Noll’s unique contribution is the demonstration of the advantages of the evangelical’s engagement with scholarship. The other two historical surveys, coming from a Fundamentalist perspective, outline the negative consequences of the New Evangelicalism’s non-separatistic stance with liberal scholarship. McCune, for example, argues that concession regarding inspiration and inerrancy among evangelicals led to doctrinal compromise (see Promise Unfulfilled, pp. 165, 191-194).

On the other hand, Noll argues that it is precisely the evangelical’s engagement with secular academia, especially in Great Britain, that led to the publication of scholarly works which eventually refuted secular critical claims. Noll observes that

The resurgent evangelical scholarship of the 1930s and 1940s was marked not so much by new positions, as by more learned, more reasonable defenses of the old. As the general theological world lost some of its confidence in previous certainties, evangelicals deployed a broader range of technical expertise and more penetrating arguments to defend positions which a liberal establishment thought it had permanently consigned to the dustbin of history.”

pp. 115-116

It is interesting to see how different scholarly credible historians would look at the same historical evidence and make contradicting conclusions. This analysis also demonstrates the role of presuppositions that scholars bring into their research.

While applauding the resurgence of evangelical scholarship, Noll is not unaware of its dangers. He lists several perils for someone who falls into the category of “believing critics.” One of the perils he listed is regarding theological content. He concedes that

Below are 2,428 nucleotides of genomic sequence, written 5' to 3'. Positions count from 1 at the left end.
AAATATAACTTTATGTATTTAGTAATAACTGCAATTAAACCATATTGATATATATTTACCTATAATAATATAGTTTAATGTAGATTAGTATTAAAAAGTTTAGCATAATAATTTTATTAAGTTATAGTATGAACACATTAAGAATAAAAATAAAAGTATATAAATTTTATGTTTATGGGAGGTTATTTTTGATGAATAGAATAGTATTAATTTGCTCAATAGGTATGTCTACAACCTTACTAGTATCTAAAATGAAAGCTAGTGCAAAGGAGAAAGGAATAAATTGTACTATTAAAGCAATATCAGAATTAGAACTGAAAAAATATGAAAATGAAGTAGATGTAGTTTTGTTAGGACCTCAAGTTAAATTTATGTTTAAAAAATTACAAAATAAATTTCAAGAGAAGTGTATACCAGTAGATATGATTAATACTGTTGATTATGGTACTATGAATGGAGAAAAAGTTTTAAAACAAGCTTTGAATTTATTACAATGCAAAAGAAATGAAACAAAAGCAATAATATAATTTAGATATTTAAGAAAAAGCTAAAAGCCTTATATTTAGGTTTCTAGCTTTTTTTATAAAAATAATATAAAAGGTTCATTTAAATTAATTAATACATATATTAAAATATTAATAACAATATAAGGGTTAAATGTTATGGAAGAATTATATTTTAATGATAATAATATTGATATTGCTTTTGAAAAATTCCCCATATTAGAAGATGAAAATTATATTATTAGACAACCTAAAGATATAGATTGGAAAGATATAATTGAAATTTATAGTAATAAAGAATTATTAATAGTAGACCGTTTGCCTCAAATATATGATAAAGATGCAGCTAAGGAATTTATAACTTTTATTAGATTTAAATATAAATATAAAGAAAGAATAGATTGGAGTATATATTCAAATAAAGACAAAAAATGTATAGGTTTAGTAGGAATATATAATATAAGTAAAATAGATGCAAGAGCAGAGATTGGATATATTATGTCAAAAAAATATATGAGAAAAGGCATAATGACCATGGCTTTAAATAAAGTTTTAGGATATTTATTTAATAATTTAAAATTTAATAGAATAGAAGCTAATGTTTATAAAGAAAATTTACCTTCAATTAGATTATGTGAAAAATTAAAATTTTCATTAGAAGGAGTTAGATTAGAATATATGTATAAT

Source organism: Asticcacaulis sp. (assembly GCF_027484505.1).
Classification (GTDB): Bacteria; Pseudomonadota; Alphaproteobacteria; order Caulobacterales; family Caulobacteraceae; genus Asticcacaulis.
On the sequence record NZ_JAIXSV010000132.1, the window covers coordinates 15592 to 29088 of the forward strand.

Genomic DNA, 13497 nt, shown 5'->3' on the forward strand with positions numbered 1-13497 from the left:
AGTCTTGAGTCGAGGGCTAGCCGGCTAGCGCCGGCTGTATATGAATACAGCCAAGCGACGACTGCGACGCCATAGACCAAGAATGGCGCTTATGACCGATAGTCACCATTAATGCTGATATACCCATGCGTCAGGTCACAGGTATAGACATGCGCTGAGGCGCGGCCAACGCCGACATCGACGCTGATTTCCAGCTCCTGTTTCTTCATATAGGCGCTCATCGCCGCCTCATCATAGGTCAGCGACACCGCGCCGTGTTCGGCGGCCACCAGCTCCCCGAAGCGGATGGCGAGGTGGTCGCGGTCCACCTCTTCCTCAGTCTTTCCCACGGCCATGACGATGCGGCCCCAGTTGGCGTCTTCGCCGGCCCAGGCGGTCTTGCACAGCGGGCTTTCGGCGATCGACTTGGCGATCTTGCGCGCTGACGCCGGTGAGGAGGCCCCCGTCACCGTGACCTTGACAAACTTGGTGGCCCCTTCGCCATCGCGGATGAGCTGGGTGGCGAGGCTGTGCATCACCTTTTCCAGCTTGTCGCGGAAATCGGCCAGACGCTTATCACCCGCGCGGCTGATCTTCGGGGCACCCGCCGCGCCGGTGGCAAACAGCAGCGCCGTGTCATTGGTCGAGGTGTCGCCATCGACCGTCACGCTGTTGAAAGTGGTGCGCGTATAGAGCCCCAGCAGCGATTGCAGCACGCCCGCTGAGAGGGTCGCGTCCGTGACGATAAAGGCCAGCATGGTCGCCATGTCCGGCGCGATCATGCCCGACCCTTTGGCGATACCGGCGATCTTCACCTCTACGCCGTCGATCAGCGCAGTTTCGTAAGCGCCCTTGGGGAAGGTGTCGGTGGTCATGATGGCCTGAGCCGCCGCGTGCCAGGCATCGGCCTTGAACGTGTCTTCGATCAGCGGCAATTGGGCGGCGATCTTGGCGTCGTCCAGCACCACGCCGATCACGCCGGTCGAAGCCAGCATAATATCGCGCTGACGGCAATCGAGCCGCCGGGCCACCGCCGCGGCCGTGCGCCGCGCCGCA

“it is always possible for such work to become a piously veneered replica of naturalistic scholarship. The fears of the traditionalist evangelical community, in other words, are not entirely groundless…. to exploit that scholarship without discrimination, however positive this may be for professional participation, can also jeopardize the future of believing criticism.”

p. 171

One can appreciate Noll’s careful methodology of providing clear definitions from the onset. Noll gives a broader definition of an “evangelical” as used in his book:

the less separatistic and more educationally ambitious descendants of the fundamentalists of the early twentieth century along with their allies in the older churches of British origin…and the newer American denominations.”

p. 3

Noll’s use of “evangelical” is unfortunate, but it does provide clarity as to who he is referring to throughout the book. It also prevents some readers from further disagreements with Noll’s inclusion of Charles Briggs (p. 16) and Rudolf Bultmann as evangelicals (p. 159) or his assertion that “evangelical faith does change” (p. 153).


Noll’s historical analysis gives several subtle claims that need to be addressed. First, he seems to place greater value on scholarly achievement than doctrinal fidelity. Noll argues that biblical and theological research will flourish when done in conjunction with other fields, such as philosophy, history, culture, politics, and economics (p. 190). He observes that

Nothing exists in America like the universities of Britain and the Continent, where the most serious work in Bible and theology goes on right next to serious work in the other disciplines.”

p. 191

While there is merit to Noll’s argument, his value seems to be misplaced when he adds that

Independent seminaries, for one important thing, are less likely to be corrupted by the secularism of a university than a divinity school attached to such a university. But a price has been paid.

p. 191, emphasis mine

If Noll is seeking for a “little cross-fertilization in the United States between first-level evangelical Bible scholarship and first-level thinking in the arts and sciences,” a Christian liberal arts university would be a good alternative. Yet it is doubtful that he’ll find that solution as satisfactory or legitimate.